OAK PARK, Mich. - The first day of school is here for some, along with the familiar feeling of nerves that accompany every start to the school year.
For students in Oakland and Wayne counties and about half of all K-12 students in Michigan will be kicking off the fall semester wearing a mask.
Even as teachers were finalizing their lesson plans for the upcoming school year, districts were still getting their ducks in a row for COVID-19 safety policies that plan to be enforced in dozens of districts.
While many districts in Oakland County start this week, Wayne County won't see its students go back to class until next week. Health departments for both counties mandated masks in classrooms last week.
Those moves may have ended the debate at school boards, but it likely won't stop the protests from parents. While mask orders were the flashpoint debate between parents and school board members this summer, mandates for them are intended to keep students in class, even if it means wearing an uncomfortable cloth over their face.
And until the infection rate falls from the CDC's level of substantial to moderate, those orders will remain in place. For health care officials, masks will help reduce the community spread between students.
The state Department of Health and Human Services, in collaboration with the University of Michigan School of Public Health, has used outside research to estimate how long it would take for there to be a greater than 50% chance of transmission if one infectious child attends a class of 25 elementary students.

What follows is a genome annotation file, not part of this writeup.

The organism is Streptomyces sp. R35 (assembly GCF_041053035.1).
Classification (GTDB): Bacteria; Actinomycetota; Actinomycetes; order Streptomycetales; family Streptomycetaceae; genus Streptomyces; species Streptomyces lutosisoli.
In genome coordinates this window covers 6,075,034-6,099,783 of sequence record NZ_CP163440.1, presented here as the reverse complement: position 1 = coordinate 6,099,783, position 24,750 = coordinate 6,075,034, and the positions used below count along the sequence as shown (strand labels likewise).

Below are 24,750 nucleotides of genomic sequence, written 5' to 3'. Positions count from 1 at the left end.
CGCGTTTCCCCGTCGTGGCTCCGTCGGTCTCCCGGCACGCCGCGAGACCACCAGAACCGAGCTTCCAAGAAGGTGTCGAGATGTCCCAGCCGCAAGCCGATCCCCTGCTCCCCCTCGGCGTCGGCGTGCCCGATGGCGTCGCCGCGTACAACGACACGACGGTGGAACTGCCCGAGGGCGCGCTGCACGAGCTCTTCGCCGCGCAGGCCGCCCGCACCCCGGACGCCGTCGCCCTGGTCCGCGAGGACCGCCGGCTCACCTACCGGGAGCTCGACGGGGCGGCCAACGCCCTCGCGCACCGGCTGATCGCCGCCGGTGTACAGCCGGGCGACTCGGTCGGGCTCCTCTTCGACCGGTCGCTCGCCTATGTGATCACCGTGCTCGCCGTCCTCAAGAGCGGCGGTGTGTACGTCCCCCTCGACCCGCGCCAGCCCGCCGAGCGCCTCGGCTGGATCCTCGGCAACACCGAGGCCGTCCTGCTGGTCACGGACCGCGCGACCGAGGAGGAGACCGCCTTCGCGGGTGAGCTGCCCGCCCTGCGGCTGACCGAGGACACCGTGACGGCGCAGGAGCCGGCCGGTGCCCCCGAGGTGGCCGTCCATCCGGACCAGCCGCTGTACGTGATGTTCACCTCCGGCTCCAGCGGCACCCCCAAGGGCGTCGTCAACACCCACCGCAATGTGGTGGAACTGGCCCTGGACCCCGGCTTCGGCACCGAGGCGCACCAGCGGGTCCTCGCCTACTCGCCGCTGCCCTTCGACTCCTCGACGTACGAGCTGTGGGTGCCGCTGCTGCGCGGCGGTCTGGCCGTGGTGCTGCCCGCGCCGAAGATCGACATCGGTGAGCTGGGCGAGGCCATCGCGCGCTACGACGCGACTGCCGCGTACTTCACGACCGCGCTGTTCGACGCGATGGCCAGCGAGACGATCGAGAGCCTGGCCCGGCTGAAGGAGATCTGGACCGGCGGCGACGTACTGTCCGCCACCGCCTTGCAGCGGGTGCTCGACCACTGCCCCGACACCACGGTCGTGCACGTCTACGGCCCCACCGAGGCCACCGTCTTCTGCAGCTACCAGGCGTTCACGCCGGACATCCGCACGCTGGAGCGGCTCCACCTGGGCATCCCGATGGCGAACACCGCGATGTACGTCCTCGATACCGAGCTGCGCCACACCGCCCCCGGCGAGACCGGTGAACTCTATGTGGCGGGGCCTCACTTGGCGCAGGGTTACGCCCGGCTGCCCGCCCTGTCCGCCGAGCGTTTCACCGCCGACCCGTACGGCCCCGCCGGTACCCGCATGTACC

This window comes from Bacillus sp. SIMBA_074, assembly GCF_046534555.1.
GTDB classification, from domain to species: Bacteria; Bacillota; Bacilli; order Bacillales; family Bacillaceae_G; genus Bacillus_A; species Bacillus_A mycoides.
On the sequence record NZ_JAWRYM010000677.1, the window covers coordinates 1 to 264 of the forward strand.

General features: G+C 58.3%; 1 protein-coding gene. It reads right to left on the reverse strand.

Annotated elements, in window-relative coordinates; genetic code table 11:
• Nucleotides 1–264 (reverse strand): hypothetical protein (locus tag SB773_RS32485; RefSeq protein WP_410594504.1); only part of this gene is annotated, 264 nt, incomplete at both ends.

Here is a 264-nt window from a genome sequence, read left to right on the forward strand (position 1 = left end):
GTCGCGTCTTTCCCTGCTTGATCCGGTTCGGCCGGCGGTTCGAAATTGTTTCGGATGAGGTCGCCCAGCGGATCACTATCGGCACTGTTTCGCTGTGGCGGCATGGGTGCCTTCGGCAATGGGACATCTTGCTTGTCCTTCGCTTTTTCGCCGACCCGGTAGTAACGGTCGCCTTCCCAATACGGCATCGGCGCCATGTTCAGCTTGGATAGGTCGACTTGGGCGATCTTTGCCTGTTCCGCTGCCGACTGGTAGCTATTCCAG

With complete masking, it is 120 hours. It drops to 24 hours with imperfect masking and to three hours with no masking. The time until transmission is less for high school students.
But the policy also enables administrators to keep their buildings open longer without the risk of quarantining students.
"I am deeply proud of our teachers who are committed and to our administrators to do everything possible to keep kids in school because we know important it is for them to rely on," said Jamii Hitchcock, the superintendent of Oak Park schools. "Not only education but mental health services, medical services, we provide in our school district and just that interpersonal relationship with classmates and teachers."
Returning to school also means striking a chord of normalcy for students desperate to get out of the house.
"Our kids have been stuck at home. Now they get to come to school, they get to see their friends, they get to go outside for recess, they get to eat lunch, go to music class, art class, they get to live their lives right?" said Emanuel Haley, principal of Pepper Elementary School.